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During your glaucoma evaluation, our doctors will do a thorough analysis of your optic nerve anatomy and function. A dilated eye exam is performed providing direct visualization of your optic nerve. Specialized testing is also performed including: intraocular pressure (called IOP) measured, Visual field testing, Retina and Optic Nerve tissue analysis (called Optical Coherence Tomography) and ocular drainage system visualization (called Gonioscopy).
Optic Nerve Visualization
The optic nerve is an “electrical” connection between the eyeball and the brain. It exits through the back of the eye. In healthy eyes, the optic nerve head looks much like a doughnut, with the outer ring consisting of the nerve tissue. The hole (called the optic cup) is the empty space within the central nerve head. In glaucoma, the nerve fibers are damaged and erode away, leaving a larger cup (or hole of the doughnut).
Optic Nerve Fiber Analysis
The optic nerve is composed of over one-million individual nerve fibers/axons. Analysis of the number of optic nerve fibers helps our doctors obtain objectivity for how much glaucoma damage you may have. Optical coherence tomography (OCT), Glaucoma Diagnosis Analyzer (GDx), and the Heidelberg Retinal Tomography (HRT) are currently used in clinical practice to help achieve this purpose. Currently, OCT is the most popular technology used by glaucoma specialists for optic nerve fiber analysis.
Visual Field Testing
The Visual field is used to analyze optic nerve function in carrying visual information to the brain. This subjective test uses a varying light spot size and intensity to measure you central and peripheral vision, to help diagnose the severity of your glaucoma.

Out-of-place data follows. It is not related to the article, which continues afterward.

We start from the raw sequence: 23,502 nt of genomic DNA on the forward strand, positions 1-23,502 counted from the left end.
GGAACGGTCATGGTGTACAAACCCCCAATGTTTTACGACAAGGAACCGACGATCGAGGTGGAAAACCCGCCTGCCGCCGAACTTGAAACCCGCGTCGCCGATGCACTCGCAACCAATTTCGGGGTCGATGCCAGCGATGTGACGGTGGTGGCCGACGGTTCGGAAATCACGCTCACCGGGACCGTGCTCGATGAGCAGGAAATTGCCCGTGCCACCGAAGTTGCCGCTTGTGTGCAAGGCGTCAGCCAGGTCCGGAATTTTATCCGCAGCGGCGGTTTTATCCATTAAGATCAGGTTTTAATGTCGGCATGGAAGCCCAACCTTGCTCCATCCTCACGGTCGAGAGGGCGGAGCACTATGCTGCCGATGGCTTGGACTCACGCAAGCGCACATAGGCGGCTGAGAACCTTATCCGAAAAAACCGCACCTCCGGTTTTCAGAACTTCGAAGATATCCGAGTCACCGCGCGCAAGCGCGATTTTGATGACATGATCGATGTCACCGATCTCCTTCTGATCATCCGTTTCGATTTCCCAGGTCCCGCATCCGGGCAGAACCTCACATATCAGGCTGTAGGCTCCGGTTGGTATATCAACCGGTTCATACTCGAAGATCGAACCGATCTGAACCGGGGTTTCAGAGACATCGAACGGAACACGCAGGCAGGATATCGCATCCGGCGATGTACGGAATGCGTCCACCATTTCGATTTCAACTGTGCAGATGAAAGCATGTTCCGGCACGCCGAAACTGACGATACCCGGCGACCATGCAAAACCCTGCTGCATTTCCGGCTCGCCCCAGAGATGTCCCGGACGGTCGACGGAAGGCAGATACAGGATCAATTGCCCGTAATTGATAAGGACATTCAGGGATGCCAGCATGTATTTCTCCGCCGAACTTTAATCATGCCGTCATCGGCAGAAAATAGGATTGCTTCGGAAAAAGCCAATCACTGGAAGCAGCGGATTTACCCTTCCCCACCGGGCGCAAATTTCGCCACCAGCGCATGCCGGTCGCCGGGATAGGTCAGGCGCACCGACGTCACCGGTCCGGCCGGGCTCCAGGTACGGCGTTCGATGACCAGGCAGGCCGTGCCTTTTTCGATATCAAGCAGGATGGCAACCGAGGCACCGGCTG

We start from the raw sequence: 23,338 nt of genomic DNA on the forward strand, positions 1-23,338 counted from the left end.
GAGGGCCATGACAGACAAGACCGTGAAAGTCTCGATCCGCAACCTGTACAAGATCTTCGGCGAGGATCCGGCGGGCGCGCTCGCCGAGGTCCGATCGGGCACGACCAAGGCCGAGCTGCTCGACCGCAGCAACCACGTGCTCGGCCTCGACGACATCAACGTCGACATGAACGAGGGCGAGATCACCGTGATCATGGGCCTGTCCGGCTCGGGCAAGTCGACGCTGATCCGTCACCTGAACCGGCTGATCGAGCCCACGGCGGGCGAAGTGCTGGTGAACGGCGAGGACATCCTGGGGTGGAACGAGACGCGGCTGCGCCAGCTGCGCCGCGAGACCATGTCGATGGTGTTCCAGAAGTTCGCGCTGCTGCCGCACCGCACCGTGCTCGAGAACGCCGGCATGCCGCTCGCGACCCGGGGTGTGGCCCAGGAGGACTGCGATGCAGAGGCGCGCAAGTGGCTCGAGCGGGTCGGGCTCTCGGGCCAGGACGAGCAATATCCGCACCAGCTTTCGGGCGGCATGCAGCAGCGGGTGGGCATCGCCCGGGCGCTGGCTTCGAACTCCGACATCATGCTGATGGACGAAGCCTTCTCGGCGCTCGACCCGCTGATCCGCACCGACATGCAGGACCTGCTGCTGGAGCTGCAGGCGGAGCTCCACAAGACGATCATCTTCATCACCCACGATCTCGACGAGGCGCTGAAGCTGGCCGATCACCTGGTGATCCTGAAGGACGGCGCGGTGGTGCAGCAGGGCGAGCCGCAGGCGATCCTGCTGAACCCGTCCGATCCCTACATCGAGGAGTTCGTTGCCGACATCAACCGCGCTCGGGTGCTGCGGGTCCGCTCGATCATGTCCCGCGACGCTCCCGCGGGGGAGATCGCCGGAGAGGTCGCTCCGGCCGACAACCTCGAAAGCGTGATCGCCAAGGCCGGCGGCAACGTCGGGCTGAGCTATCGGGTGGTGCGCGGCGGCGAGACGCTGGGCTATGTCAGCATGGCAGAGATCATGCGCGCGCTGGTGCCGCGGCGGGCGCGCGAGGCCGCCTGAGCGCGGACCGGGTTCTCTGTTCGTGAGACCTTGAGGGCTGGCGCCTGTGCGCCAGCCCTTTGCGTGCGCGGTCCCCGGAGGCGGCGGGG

Gonioscopy is where with the utility of a gonio-lens (a unique lens) and a slit lamp (microscope) our doctors examine the drainage system of your eyes. This is painless and takes less than 10 seconds to do. The drainage system or the angle is located where the white part of the eye (the sclera) and colored part of the eye (the iris) come together (called the angle). Our doctors need to ascertain whether your angles are open or closed, better understanding why your intraocular pressure maybe elevated.
Tonometry is a procedure performed to determine one’s eye pressure, also known as intraocular pressure (IOP). This is an important test in the evaluation of glaucoma and its management. Most tonometers are calibrated to measure pressure in millimeters of mercury (mmHg). And they can be performed through many different methods including a “puff of air” also called pneumatonometry or “direct contact” applanation tonometry.
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Several glaucoma treatment options exist and the choice of which treatment strategy to pursue can depend on which type of glaucoma exists. Options include drops, laser, surgery and pills.
What Is the Eye Condition Called Glaucoma?
Glaucoma is a condition where the pressure inside the eye (also called intraocular pressure) is elevated, causing damage to the optic nerve (the nerve that connects the eye to the brain).
Narrow Angle Glaucoma
Narrow-angle glaucoma occurs when the colored portion of your eye (iris) is pushed or pulled forward causing blockage of the drainage angle of the eye, leading to a rise in intraocular pressure.